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Abuse and Neglect: CMS Should Strengthen Reporting Requirements to Better Protect Individuals Receiving Hospice Care

GAO-23-105463 Published: Dec 12, 2022. Publicly Released: Jan 11, 2023.
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Fast Facts

Patients receiving care from Medicare- and Medicaid-certified hospice care providers could be better protected from abuse and neglect.

These providers aren't required to report abuse and neglect allegations if the perpetrator is unaffiliated with the hospice, such as a caregiver or family member. This makes it difficult for the Centers for Medicare & Medicaid Services to ensure that providers protect patients.

We recommended that CMS improve hospice reporting requirements to make them more like those that nursing homes follow. This includes reporting all abuse and neglect allegations immediately—even those involving unaffiliated perpetrators.

An image of an elderly person in a bed with a person's hand outstretched on the person's shoulder.

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What GAO Found

GAO's review of Centers for Medicare & Medicaid Services (CMS) requirements for reporting and responding to abuse and neglect allegations found two gaps in the requirements for hospices, compared with requirements for extended care provided in hospitals and nursing homes. Hospices, which can provide care in a patient's home or other settings, are required to report allegations to the state agencies responsible for monitoring them only if: (1) the alleged perpetrator is affiliated with the hospice; and (2) after the hospice has verified it as abuse or neglect based on an internal investigation that could take up to 5 days. In contrast, nursing homes and hospitals providing extended care are required to report all abuse and neglect allegations, regardless of whether the alleged perpetrator is affiliated with the hospice and prior to conducting an internal investigation.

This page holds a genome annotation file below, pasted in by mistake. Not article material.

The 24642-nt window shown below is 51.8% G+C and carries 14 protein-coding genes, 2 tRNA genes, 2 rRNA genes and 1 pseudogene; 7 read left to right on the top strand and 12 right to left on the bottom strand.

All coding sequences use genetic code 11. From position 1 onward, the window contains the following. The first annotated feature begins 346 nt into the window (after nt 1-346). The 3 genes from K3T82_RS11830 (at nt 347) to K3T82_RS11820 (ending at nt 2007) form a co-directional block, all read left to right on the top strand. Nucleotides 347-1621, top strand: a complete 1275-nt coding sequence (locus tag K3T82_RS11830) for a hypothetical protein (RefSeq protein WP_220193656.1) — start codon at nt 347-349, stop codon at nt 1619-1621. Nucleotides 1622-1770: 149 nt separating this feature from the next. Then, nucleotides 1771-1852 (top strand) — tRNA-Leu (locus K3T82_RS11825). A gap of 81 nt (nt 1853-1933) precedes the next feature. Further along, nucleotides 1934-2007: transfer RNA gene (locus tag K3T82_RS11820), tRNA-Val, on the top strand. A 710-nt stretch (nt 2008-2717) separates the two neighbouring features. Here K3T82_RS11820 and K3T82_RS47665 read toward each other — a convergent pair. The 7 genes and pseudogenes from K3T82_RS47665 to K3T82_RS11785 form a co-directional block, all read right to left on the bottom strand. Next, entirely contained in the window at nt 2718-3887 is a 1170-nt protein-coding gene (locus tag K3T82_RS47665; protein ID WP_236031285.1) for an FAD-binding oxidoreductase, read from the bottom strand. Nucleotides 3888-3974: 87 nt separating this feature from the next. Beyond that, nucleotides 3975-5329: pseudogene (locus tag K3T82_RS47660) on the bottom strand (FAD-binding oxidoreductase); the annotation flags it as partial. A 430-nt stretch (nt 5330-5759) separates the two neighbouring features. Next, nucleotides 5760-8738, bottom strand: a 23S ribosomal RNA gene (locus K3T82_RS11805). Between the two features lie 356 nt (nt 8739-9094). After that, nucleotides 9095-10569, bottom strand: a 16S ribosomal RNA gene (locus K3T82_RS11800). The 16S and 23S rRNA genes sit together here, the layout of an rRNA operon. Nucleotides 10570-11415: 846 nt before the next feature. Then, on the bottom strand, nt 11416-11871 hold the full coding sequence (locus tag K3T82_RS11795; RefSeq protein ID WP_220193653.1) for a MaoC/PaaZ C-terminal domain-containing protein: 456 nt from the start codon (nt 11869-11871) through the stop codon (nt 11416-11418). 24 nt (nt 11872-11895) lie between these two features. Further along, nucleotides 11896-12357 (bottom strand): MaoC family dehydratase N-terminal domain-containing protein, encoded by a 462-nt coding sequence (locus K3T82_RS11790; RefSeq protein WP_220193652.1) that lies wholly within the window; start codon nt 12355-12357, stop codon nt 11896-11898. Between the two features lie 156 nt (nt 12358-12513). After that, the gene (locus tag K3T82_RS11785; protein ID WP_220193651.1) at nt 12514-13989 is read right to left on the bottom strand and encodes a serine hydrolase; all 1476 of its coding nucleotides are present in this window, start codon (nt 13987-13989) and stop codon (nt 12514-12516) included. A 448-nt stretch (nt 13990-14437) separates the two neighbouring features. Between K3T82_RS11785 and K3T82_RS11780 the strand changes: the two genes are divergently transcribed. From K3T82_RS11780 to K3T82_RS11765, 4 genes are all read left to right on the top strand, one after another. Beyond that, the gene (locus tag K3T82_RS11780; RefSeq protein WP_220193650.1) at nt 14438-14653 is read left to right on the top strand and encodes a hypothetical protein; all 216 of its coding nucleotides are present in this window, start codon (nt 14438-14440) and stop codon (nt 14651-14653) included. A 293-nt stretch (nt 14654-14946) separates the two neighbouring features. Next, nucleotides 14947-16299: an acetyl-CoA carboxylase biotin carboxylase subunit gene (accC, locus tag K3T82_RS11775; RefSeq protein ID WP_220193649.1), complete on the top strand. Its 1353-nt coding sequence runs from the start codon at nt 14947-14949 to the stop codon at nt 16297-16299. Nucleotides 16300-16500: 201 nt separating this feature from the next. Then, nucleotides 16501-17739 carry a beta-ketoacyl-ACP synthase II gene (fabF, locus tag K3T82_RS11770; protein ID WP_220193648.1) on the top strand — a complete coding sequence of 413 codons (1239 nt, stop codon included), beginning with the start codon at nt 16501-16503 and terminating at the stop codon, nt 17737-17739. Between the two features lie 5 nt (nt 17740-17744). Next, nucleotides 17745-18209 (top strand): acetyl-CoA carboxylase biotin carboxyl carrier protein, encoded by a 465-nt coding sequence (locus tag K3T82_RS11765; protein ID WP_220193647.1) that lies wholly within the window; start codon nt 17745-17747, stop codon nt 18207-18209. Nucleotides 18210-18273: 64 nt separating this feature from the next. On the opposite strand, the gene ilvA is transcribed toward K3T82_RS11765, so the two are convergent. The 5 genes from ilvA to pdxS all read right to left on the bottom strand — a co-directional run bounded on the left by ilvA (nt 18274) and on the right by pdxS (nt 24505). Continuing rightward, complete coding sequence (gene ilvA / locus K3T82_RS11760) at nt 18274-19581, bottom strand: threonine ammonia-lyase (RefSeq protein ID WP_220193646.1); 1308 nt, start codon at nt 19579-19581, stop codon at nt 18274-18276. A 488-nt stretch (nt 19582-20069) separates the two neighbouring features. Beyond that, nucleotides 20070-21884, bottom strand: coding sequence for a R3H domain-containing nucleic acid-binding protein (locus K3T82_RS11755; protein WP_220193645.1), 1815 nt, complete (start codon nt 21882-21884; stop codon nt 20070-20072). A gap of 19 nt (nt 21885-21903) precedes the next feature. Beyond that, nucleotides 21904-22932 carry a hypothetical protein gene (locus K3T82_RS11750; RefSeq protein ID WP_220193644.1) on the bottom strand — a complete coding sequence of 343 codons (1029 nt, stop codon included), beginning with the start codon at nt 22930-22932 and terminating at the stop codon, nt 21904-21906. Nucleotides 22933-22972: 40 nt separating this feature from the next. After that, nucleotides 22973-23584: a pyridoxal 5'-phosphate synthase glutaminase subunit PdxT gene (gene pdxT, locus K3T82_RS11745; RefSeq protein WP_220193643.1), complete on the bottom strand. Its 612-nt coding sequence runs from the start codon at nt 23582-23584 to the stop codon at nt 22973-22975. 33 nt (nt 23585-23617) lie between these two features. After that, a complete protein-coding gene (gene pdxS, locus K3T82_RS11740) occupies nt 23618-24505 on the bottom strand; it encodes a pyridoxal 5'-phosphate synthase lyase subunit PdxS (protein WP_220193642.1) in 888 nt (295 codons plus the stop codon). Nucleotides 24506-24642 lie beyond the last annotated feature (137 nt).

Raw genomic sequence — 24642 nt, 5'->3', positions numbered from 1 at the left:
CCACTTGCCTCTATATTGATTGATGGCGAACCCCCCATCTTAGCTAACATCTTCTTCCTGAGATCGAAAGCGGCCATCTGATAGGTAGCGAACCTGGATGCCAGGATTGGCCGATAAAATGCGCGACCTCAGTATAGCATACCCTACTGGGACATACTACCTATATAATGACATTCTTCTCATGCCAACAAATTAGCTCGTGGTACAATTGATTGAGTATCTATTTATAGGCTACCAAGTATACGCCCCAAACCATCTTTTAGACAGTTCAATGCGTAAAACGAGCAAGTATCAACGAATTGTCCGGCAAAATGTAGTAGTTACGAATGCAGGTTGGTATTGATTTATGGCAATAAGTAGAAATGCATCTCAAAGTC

Reporting Requirements for Allegations of Abuse and Neglect in Hospice Care


As a result of these gaps, hospice care providers' reporting may be less complete or timely than that of nursing homes and hospitals providing extended care. For example, hospices are not required to report allegations involving alleged perpetrators not affiliated with the hospice even though research suggests that most abuse of older individuals is committed in the home by an individual's caregivers, such as family members.

Immediately reporting all allegations to survey agencies before providers conduct investigations is important because the agencies use abuse and neglect allegations to inform decisions about the need to conduct their own unannounced on-site investigations of hospice providers. These investigations can ensure, for example, that the hospice has worked within the scope of its authority to protect individuals receiving care. Strengthening hospice reporting requirements to align with the requirements for nursing homes and hospitals providing extended care will provide CMS with the information necessary to ensure that hospice care providers are taking appropriate steps within the scope of their authority to protect vulnerable individuals.